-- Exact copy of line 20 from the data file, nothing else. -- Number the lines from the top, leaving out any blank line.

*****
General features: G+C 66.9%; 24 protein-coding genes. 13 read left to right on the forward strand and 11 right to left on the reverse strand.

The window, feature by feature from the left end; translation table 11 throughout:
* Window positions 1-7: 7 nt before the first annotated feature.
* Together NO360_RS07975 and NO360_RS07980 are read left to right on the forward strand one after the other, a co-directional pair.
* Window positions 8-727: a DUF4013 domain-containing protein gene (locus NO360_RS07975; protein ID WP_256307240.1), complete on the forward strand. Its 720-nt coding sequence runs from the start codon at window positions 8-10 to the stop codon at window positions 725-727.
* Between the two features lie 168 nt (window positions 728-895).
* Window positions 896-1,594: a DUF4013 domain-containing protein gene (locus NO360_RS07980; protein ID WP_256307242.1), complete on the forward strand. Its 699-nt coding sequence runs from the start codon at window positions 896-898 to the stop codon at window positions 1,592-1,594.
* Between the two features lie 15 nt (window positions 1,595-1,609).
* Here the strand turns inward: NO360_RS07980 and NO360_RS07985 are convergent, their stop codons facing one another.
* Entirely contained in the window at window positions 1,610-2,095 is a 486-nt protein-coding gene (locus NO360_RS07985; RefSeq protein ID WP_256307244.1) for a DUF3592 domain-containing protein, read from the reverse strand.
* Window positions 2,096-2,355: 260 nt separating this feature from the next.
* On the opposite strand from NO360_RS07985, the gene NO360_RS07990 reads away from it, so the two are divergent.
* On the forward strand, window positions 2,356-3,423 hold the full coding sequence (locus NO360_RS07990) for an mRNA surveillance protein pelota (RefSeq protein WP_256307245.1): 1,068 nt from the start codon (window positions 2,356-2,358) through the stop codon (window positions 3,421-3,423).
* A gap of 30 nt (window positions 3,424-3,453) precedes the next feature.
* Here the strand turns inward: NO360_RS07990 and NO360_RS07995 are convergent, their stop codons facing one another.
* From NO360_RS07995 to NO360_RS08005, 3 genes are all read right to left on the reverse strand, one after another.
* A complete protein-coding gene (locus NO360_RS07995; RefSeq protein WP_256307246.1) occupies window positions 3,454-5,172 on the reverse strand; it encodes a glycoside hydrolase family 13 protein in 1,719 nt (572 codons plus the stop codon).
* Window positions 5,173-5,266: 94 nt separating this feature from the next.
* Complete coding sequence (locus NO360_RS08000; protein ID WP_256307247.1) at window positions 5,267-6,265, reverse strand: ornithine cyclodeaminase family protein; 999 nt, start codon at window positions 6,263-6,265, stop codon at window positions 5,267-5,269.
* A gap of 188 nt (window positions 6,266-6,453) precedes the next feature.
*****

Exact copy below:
* A gap of 188 nt (window positions 6,266-6,453) precedes the next feature.